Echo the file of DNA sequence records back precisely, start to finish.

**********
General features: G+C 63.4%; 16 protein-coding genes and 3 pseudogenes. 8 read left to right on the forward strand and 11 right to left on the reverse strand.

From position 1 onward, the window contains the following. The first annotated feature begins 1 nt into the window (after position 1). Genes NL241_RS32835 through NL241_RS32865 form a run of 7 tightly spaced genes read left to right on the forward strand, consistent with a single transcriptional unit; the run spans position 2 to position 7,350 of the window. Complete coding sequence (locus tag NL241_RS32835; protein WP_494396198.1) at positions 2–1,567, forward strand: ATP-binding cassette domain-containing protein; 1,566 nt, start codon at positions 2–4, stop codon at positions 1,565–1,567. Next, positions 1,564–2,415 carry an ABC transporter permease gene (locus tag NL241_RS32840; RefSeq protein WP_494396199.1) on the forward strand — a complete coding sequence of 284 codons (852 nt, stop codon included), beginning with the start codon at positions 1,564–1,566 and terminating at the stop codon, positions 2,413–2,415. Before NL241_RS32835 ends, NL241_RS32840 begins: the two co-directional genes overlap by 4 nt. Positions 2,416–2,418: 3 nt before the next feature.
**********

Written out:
General features: G+C 63.4%; 16 protein-coding genes and 3 pseudogenes. 8 read left to right on the forward strand and 11 right to left on the reverse strand.

From position 1 onward, the window contains the following. The first annotated feature begins 1 nt into the window (after position 1). Genes NL241_RS32835 through NL241_RS32865 form a run of 7 tightly spaced genes read left to right on the forward strand, consistent with a single transcriptional unit; the run spans position 2 to position 7,350 of the window. Complete coding sequence (locus tag NL241_RS32835; protein WP_494396198.1) at positions 2–1,567, forward strand: ATP-binding cassette domain-containing protein; 1,566 nt, start codon at positions 2–4, stop codon at positions 1,565–1,567. Next, positions 1,564–2,415 carry an ABC transporter permease gene (locus tag NL241_RS32840; RefSeq protein WP_494396199.1) on the forward strand — a complete coding sequence of 284 codons (852 nt, stop codon included), beginning with the start codon at positions 1,564–1,566 and terminating at the stop codon, positions 2,413–2,415. Before NL241_RS32835 ends, NL241_RS32840 begins: the two co-directional genes overlap by 4 nt. Positions 2,416–2,418: 3 nt before the next feature.